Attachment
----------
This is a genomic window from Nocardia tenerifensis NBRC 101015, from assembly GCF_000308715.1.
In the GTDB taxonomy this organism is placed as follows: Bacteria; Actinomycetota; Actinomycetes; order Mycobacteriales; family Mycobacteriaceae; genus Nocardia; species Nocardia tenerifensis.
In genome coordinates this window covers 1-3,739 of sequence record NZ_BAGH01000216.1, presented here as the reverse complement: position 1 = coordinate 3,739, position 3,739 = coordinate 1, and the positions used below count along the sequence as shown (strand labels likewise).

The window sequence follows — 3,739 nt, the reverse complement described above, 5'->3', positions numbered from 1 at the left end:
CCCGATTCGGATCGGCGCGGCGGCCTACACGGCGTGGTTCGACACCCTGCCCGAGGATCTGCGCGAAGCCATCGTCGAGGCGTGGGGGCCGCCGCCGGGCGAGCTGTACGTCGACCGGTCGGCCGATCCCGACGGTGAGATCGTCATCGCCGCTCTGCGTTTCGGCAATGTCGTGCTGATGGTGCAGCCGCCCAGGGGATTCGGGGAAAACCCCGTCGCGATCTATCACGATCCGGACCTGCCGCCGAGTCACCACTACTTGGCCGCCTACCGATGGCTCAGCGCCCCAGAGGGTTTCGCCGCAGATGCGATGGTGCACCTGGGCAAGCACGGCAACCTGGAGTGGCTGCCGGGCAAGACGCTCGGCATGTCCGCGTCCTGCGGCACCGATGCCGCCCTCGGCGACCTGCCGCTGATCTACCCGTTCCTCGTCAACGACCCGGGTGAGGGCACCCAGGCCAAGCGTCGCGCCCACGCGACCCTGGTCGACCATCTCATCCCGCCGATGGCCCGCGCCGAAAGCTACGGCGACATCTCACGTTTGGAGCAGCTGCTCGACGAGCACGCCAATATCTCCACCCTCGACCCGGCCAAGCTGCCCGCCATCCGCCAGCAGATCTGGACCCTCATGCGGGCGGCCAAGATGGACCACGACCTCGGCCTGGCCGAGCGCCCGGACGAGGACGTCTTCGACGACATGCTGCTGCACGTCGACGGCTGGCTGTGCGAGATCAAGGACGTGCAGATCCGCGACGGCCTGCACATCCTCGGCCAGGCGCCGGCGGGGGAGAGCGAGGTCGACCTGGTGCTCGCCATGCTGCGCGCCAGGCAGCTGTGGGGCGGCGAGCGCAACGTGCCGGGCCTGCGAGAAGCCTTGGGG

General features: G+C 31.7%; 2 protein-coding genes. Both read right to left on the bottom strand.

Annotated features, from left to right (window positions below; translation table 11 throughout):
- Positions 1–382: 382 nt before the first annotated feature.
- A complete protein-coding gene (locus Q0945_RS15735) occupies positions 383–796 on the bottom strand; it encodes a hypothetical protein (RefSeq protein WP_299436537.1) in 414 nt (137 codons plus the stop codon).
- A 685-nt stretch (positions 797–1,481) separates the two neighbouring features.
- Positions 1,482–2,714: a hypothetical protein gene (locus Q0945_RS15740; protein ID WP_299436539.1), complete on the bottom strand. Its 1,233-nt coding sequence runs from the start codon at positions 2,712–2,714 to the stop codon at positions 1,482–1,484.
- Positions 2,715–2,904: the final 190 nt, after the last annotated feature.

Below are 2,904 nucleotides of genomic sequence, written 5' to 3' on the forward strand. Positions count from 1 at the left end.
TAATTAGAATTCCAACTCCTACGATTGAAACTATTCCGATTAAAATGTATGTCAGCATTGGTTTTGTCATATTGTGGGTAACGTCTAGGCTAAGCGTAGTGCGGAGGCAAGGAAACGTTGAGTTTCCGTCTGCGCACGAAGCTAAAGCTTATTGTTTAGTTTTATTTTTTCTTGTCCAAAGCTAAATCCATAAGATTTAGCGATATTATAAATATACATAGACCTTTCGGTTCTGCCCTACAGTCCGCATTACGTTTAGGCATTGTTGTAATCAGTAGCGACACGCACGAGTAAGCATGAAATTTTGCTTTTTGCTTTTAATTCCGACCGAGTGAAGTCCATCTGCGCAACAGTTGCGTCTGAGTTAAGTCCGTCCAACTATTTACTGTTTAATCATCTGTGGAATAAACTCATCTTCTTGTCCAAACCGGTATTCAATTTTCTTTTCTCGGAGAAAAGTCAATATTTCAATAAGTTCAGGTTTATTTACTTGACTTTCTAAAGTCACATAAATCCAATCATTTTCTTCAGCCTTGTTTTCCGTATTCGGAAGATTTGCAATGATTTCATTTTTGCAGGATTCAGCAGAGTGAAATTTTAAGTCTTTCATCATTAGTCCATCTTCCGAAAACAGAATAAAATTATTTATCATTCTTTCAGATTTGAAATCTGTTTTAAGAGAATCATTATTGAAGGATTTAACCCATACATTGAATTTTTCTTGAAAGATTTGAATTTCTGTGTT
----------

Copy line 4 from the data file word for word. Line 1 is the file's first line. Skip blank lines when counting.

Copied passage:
The window sequence follows — 3,739 nt, the reverse complement described above, 5'->3', positions numbered from 1 at the left end: